Posted by: commoditywise | December 17, 2007

India’s narrow commodities, evening trades spoil futures game


f India wants to take on the vast emerging opportunities in the Asian commodity futures arena, it is important that the government urgently address two of the biggest menacing aspects – one, trading in narrow commodities, two, evening trades that extend up to midnight. 

India opened up commodity futures markets (not options) in mid-2003 and since then the trading in commodity futures has attracted a interest from speculators, day-traders, neo-investors in commodity markets. Latest figures show that the commodity futures trade on all the 24 Indian commodity exchanges was Rs 22,68,826.98 crore (approx Rs 22.7 bn, or $560 billion) during April 2, 2007 to November 15, 2007 

The commodity futures trading figures show there is huge interest that has pumped up the volumes and value of trades on the three nationwide commodity exchanges (NMCEs) – National Commodity and Derivatives Exchange (NCDEX), Multi Commodity Exchange (MCX) of India and National Multi Commodity Exchange of India Ltd (NMCEIL).  

However, the commodity trading volumes swell during the evening trades that coincide with the opening up of the international commodity exchanges. These trades are facilitated maximum on just one commodity exchange – MCX which has the highest value of commodity trade in these trades. Traders, speculators rush during evening to push in their trades on MCX only in four commodities traded on international commodity exchanges like New York Commodity Exchange (Comex division), London Metal Exchange (LME) and couple of others. These are crude oil, gold, sliver, copper. And these are known to be pure speculation and only arbitrage between domestic and international commodity exchanges, and are illegal too. 

It is no secret that the trades done in evening trading session on MCX or sometimes even on NCDEX, if ever, are done only by select speculator-invertors in these four international commodities. And because the trade timing extends up to 11.30-11.45 pm serious players find it cumbersome to trade up to midnight. This evening section of trading has thus got a bit of tarnished image on the Indian commodity futures arena.  

Two related posts would be interesting  

Narrow commodities – largely from the agro sector – have very small eco-system and also a small value-chain, which may extend even up to foreign countries using the value added products of these narrow commodities. However, price manipulation in these narrow commodities is much easier because of their small eco-system – i.e. small produce, small market where a handful of sellers and buyers usually control over 95 per cent of these commodities and their fate and prices too. Thus, hedgers are afraid to enter the commodity exchanges to hedge their position and risks in the four international commodities and also in the narrow commodities as the prices on the commodity exchanges are known to have been rigged up by the punters and speculators.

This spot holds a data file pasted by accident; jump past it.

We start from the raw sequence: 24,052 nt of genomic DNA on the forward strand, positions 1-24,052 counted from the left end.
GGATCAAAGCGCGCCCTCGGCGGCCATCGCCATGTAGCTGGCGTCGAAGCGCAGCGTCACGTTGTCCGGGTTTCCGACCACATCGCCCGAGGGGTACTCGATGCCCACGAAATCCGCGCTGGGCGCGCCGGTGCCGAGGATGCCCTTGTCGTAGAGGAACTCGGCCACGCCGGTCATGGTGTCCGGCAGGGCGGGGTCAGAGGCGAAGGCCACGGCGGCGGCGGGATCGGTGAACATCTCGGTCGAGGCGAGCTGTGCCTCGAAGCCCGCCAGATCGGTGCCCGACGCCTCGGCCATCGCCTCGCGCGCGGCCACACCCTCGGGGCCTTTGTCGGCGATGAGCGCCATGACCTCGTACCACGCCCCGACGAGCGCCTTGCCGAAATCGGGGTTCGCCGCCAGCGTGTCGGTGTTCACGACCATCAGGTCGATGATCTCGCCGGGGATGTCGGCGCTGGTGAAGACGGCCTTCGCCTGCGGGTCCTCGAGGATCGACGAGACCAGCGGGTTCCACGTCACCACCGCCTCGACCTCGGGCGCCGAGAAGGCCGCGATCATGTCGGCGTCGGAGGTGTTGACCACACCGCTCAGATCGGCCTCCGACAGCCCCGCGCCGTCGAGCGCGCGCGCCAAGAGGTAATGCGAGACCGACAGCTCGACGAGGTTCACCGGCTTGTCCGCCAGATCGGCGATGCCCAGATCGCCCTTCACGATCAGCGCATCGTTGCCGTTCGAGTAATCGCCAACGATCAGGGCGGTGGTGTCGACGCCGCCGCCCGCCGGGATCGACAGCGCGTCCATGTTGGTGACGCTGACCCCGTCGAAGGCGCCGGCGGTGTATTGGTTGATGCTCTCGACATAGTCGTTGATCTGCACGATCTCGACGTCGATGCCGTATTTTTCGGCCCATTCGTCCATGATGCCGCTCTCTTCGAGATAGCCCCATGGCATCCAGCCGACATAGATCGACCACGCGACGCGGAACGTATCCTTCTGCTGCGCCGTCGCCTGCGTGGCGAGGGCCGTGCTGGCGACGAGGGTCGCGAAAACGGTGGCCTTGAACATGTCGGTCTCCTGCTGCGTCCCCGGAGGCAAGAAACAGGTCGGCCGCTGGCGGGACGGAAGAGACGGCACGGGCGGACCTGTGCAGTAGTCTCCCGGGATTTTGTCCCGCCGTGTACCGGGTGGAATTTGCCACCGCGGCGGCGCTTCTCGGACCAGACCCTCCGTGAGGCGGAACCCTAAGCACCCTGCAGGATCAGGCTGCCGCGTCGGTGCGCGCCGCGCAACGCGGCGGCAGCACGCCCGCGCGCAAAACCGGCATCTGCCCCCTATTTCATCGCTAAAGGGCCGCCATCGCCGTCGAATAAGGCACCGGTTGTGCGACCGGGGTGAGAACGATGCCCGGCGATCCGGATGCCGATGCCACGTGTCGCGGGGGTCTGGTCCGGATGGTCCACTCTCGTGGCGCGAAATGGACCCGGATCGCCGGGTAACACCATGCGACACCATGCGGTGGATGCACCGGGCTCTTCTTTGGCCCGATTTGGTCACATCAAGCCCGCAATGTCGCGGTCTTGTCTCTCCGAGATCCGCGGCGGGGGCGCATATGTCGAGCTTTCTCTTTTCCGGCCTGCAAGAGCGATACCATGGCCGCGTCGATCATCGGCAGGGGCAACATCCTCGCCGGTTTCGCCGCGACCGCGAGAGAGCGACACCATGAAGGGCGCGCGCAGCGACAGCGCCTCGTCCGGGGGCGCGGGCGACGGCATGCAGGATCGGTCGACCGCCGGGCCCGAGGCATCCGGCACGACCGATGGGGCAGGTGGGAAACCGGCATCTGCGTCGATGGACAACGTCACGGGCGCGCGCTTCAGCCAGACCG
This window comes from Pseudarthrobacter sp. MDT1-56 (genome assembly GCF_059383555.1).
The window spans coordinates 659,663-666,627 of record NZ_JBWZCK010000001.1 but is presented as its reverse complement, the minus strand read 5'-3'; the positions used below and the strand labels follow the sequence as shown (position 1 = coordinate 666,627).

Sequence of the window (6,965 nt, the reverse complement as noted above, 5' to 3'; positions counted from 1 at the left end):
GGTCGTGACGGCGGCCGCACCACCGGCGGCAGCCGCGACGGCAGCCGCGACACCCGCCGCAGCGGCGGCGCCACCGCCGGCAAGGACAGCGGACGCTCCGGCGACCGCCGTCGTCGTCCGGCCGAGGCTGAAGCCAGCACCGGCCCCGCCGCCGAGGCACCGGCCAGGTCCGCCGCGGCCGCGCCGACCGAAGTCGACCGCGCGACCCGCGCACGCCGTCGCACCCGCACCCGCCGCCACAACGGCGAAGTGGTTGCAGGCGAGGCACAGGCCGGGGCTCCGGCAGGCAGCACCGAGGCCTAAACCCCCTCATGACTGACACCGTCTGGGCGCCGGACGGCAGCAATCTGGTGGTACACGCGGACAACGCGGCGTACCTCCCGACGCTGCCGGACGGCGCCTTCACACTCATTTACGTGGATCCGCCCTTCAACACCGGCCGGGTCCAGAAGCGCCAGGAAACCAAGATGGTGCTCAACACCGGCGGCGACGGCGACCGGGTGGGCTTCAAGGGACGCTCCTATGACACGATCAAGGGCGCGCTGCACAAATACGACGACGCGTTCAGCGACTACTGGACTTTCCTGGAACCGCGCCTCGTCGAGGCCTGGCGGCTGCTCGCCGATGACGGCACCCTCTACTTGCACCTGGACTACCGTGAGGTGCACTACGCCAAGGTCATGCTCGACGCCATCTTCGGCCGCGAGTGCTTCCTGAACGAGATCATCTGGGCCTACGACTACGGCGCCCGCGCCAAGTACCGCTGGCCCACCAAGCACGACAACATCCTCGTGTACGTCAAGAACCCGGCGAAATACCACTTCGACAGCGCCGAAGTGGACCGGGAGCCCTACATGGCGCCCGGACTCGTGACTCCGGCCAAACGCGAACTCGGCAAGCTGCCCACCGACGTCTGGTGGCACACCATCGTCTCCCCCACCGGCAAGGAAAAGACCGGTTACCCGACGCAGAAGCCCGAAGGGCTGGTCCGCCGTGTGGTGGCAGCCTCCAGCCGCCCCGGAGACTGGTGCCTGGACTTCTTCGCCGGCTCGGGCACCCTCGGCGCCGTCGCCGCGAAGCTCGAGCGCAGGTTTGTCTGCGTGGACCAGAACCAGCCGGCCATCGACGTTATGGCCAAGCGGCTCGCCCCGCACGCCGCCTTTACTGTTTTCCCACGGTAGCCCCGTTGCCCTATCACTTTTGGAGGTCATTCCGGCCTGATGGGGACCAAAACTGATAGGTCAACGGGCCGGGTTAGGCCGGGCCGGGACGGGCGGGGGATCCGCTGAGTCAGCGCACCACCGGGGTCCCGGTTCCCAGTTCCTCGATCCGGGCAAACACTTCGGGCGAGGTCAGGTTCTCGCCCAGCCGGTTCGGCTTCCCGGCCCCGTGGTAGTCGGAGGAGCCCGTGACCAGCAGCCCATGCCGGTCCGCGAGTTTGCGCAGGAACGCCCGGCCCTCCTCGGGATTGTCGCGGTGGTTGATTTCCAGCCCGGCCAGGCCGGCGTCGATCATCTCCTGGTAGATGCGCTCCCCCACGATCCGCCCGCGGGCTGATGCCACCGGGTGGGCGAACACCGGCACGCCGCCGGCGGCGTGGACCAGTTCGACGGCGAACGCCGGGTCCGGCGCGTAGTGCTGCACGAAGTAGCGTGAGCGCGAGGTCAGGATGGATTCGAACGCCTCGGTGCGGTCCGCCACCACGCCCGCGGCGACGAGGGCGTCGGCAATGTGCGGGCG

Thus, India’s commodity futures game is largely spoilt by these two aspects – evening trades the narrow agro commodities. Along with the punters, speculators, day traders and neo-investors in commodity markets and the Forward Market Commission (FMC) are collectively responsible for this muddled game in commodity futures. 

If the government seriously wants to improve the tangled situation in India’s nascent commodities markets, it is important that the government address these two menacing aspects at the earliest.

The Forward Market Commission (FMC) had in early 2003 decided to completely open up the Indian commodity market for futures trading. In its zeal to catch up the lost time of four decades of suspension of trading in commodity derivatives, the FMC preferred to avoid looking into the veracity / importance of futures trading in few or some of the commodities, like the narrow commodities.

“Instead of FMC not allowing trading in futures in any commodity, It would be better that anyone objecting FMC’s views to allow trading in futures of any commodities should come up with their own reasons for not allowing futures trading in that/those commodity/ies”, was the view of one of the members of the FMC. Section 17 of Chapter IV of The Forward Contract Regulation Act gives FMC the requisite powers to prohibit forward contracts in certain cases. 

It would be interesting to see what the narrow commodities are and how they fare on the Indian commodity exchanges.

But about this,a day later.


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